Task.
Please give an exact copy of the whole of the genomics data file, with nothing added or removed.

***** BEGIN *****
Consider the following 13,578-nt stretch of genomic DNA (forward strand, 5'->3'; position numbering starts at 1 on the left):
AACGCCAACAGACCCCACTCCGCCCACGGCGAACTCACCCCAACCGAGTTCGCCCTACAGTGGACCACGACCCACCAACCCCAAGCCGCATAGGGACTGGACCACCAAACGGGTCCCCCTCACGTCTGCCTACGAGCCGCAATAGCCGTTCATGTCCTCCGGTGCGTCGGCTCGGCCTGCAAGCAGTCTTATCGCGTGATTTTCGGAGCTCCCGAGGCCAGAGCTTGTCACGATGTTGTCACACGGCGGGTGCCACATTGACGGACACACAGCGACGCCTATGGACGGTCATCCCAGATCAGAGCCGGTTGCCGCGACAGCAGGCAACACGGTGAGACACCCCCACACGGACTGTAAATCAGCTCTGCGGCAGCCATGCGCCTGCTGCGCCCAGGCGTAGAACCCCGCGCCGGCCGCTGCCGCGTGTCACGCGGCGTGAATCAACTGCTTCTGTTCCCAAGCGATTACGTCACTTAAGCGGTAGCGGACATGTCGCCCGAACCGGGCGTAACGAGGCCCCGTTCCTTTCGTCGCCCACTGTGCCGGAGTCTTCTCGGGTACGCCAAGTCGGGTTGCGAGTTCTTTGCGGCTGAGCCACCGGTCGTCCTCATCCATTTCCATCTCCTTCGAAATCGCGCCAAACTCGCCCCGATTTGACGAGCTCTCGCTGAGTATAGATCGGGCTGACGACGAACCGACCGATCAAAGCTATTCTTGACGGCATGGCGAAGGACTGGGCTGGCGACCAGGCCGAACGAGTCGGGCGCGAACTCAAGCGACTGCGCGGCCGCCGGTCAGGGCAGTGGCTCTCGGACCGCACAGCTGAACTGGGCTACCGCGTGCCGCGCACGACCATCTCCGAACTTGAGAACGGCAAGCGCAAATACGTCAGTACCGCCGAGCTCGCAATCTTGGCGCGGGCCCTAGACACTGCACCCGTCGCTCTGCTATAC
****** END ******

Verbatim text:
Consider the following 13,578-nt stretch of genomic DNA (forward strand, 5'->3'; position numbering starts at 1 on the left):
AACGCCAACAGACCCCACTCCGCCCACGGCGAACTCACCCCAACCGAGTTCGCCCTACAGTGGACCACGACCCACCAACCCCAAGCCGCATAGGGACTGGACCACCAAACGGGTCCCCCTCACGTCTGCCTACGAGCCGCAATAGCCGTTCATGTCCTCCGGTGCGTCGGCTCGGCCTGCAAGCAGTCTTATCGCGTGATTTTCGGAGCTCCCGAGGCCAGAGCTTGTCACGATGTTGTCACACGGCGGGTGCCACATTGACGGACACACAGCGACGCCTATGGACGGTCATCCCAGATCAGAGCCGGTTGCCGCGACAGCAGGCAACACGGTGAGACACCCCCACACGGACTGTAAATCAGCTCTGCGGCAGCCATGCGCCTGCTGCGCCCAGGCGTAGAACCCCGCGCCGGCCGCTGCCGCGTGTCACGCGGCGTGAATCAACTGCTTCTGTTCCCAAGCGATTACGTCACTTAAGCGGTAGCGGACATGTCGCCCGAACCGGGCGTAACGAGGCCCCGTTCCTTTCGTCGCCCACTGTGCCGGAGTCTTCTCGGGTACGCCAAGTCGGGTTGCGAGTTCTTTGCGGCTGAGCCACCGGTCGTCCTCATCCATTTCCATCTCCTTCGAAATCGCGCCAAACTCGCCCCGATTTGACGAGCTCTCGCTGAGTATAGATCGGGCTGACGACGAACCGACCGATCAAAGCTATTCTTGACGGCATGGCGAAGGACTGGGCTGGCGACCAGGCCGAACGAGTCGGGCGCGAACTCAAGCGACTGCGCGGCCGCCGGTCAGGGCAGTGGCTCTCGGACCGCACAGCTGAACTGGGCTACCGCGTGCCGCGCACGACCATCTCCGAACTTGAGAACGGCAAGCGCAAATACGTCAGTACCGCCGAGCTCGCAATCTTGGCGCGGGCCCTAGACACTGCACCCGTCGCTCTGCTATAC